September 2011

Hot Weather and Case Colors

September 5, 2011 10:32

 

How much of a difference does the outside color of your case make in terms of inside temperature when exposed to direct sunlight? Now that a summer of record heat is (mostly) behind us, let’s take a look at the numbers!
 
In summer it’s generally hot, and the interior of a violin case exposed to direct sunlight can easily reach temperatures exceeding 35°F more than the air surrounding it. That means when it’s an already uncomfortable 90°F outside the case, the temperature inside can reach a blistering 125°F.
 
Violins don’t like excessively hot weather either. The varnish can soften, the wood is stressed by varying levels of relative humidity, old repairs can open up, neck angles can change. I’ve seen varnish actually boil. And the brusqueness of the temperature and humidity excursions compounds the problems. So most people try to shield their instrument from too much heat.
 
A lot of research has been done regarding how to keep cases from heating up in sunlight, and some people have even tried to do something about it. But that’s not the purpose of my blog today – I want to talk about the color of the case. Will a black case heat up more than a light-colored one?
 
It’s common knowledge that a black car parked in the sun will become hotter inside than a white car, and that partially explains the popularity of white limousines in L.A.. It’s because dark colors absorb more sunlight compared to light colors, which reflect more of the sun’s radiation, thus transforming less of it into heat which permeates the structure. The same goes for cases.
 
And yet, the majority of my clients (56% to be precise) prefer cases sporting a black cover, meaning more than one out every two cases I make is black. The remaining four color choices I offer cumulatively make up the remaining 44% of my production. My lightest exterior color, a shade of beige called sable, is requested by the least amount of clients, less than 9%. So, being that black is trendy, it would appear that over 90% of my clients prefer a case that looks cool over one that actually is cool (in °F). Right?  
 
Let’s not jump to conclusions. Before the hand-wringing begins about char-broiled Strads becoming the latest fashion victims, let’s see how much of a difference it really makes if your case is black or beige. 
 
Those of you who have been in Cremona in the summertime know how hot it can be. During our August vacation last month the maximum temperature registered at my workbench was 87°F, when I was thankfully at the beach. So Cremona is unquestionably a good place to test violin cases for sunlight absorbing and reflecting characteristics.
 
On July 25, 2005, I set two violin cases with screw attached cover into direct sunlight out in my courtyard starting at 2:30 PM, aligning each one the same way and making certain there would be no disturbing factors like creeping shadows to spoil my test. The cases were two identical models made in my workshop, the only difference being that one had a sable beige cover and the other one had a black cover. Each was equipped with a wireless temperature and humidity probe while a third probe collected ambient data, and the temperature and humidity numbers from all three were recorded every five minutes for an hour and a half. The results?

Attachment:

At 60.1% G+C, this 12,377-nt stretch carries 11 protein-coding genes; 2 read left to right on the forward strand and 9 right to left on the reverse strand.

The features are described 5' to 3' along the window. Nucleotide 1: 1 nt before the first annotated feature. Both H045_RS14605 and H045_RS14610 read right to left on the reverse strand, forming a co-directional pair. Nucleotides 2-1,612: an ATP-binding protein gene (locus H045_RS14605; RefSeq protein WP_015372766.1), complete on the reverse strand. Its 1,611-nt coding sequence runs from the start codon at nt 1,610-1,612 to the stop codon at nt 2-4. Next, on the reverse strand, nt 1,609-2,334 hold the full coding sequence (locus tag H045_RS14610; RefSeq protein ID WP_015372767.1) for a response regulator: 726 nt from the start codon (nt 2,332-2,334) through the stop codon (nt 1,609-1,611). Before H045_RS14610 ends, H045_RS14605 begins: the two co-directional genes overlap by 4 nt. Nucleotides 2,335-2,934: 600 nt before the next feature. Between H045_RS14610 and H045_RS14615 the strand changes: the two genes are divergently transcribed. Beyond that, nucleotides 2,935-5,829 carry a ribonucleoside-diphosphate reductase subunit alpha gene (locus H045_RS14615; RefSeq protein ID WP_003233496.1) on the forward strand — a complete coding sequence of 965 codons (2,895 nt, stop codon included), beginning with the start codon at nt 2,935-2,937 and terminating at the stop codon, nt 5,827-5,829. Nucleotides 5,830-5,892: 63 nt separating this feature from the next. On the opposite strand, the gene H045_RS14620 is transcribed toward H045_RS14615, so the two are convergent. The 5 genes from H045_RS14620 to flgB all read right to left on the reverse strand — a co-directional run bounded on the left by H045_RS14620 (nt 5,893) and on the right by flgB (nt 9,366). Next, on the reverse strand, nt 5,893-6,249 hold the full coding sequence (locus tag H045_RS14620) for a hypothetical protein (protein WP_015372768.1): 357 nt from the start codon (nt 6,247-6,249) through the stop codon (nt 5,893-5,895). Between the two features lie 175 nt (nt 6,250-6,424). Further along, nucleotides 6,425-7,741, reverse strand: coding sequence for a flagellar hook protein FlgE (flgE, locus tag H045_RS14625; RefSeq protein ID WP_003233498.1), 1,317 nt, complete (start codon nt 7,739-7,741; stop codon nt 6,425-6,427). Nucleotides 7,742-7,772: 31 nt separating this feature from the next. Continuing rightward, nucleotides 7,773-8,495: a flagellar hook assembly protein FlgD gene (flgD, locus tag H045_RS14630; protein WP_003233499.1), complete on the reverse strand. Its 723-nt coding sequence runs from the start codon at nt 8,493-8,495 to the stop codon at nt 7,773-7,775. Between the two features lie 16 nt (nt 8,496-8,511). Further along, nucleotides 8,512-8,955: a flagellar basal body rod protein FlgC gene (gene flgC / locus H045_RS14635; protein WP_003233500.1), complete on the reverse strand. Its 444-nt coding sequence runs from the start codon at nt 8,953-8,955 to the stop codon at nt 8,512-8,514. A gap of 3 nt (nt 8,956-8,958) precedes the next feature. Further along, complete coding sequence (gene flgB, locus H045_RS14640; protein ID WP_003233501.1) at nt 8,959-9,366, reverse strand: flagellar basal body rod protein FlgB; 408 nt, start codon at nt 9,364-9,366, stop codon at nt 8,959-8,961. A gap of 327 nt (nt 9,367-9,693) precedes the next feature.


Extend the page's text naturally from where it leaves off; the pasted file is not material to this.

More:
Starting at an ambient air temperature of 92.7°F, within 30 minutes the temperature inside both cases had surpassed 100°F, and predictably the black case after 90 minutes was the hottest inside, at 123.8°F. Surprisingly, however, the interior of the sable beige case was only 4.5°F cooler at the end of the test (at a respectable 119.3°F), and the temperature advantage over the black case was only 2.7°F after the first half hour and 4.3°F after the first hour. Conclusion: unless you really leave your case sitting out in the sun in your courtyard for an hour and a half during scorchers on a regular basis, the difference in temperature that the lighter color cover offers is not really that much at all.
       
To get the entire picture I also plotted the relative humidity effects as well. Starting from 53% and 54% for the black and the beige case respectively, after 30 minutes the relative humidity had zoomed up to 80% and 78% (thanks to the “pressure cooker effect” that plagues mostly air-tight cases), to then slowly descend to 70% and 71% after the first hour and to 64% and 66% at the end of the test. The ambient relative humidity ranged between 39% and 43% during that time. Conclusion: the slight temperature advantage offered by the beige cover afforded little effect on relative humidity excursion, usually around 2% difference.
 
As a disclaimer, I must point out that these test results regard typical examples of my own cases, i.e. multi-layer laminate shell cases with screw-attached covers including full-sized music pouches. Cases without music pouches (and those without a cover at all) will behave differently. So will cases with the shell made of fiberglass or high-tech materials. Even interior design differences will make a difference. Yes, more interesting information came out of this test as well, but I’ll stop here because I’ve made my point.
 
All you fashionistas can now take a sigh of relief. In my opinion, you can go on enjoying your trendy black cases (with screw-attached cover, music pocket, etc. etc., see above) without feeling guilty at all.
 
Cheers!

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